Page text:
Attested:  AI iter 12 Gobannio;  possibly the same as RC’s Bannio

Where:  Abergavenny Roman fort at SO29851409, which occupied the flat summit of a bluff above the confluence of the rivers Usk and Gavenny.

Name origin:  Most likely a description of the broad, marshy valley of the river Usk upstream from Abergavenny, for reasons set out at length here.  The first element Gob- came from a PIE root *gheub- ‘cavity’ ancestral to cove, Irish and English gob ‘mouth’, etc, describing the way that hills hem in the river valley.  And the -annium part probably meant ‘marsh’ as in Endlicher's Glossary and other names such as the river Annan.  The closest parallel name is actually Greek ζουπανια (land ruled by a župan) used in a book by Constantine VII, Byzantine emperor in the AD 900s.

Notes:  The oft-repeated theory that the river Gafenni was a ‘river of the blacksmiths’ because of medieval Irish gobae or gobann ‘smith’ is hard to defend, mainly because there is no evidence for significant iron smelting reasonably near Abergavenny until many centuries after Roman times.  The idea of an ancient god Gobannus, ancestral to Welsh Gofannon, Irish Goibniu, and Lithuanian Gabija, is not unreasonable, but it rests upon a problematic record: five inscriptions mentioning Coban(n)o, plus others mentioning γοβανο, Goban, gobannilno, and Xuban, plus Vercingetorix’s uncle Gobannitio.  Most likely, *bann- was an early word for skilled craftsmen (possibly from the Semitic root *ban- ‘to construct’), which led to Greek βαυνος ‘furnace’ and βαναυσος ‘artisan’, plus various personal names such as Bannonius and the potter's mark Banna fecit.  In that case, initial co- or go- might have a sense of ‘with’, appropriate to a patron deity of artisans.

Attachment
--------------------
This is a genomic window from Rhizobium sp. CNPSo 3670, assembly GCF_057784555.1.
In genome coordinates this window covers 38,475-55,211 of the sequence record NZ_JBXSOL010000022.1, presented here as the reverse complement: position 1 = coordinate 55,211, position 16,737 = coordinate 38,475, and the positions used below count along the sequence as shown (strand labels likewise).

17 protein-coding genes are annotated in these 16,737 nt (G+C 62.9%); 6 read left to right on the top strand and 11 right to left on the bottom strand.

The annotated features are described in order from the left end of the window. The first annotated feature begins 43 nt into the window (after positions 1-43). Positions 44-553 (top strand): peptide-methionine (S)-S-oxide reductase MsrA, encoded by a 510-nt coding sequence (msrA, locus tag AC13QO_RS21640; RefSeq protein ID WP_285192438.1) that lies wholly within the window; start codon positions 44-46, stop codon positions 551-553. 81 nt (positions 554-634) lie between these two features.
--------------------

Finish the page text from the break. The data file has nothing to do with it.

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Last Edited: 13 September 2017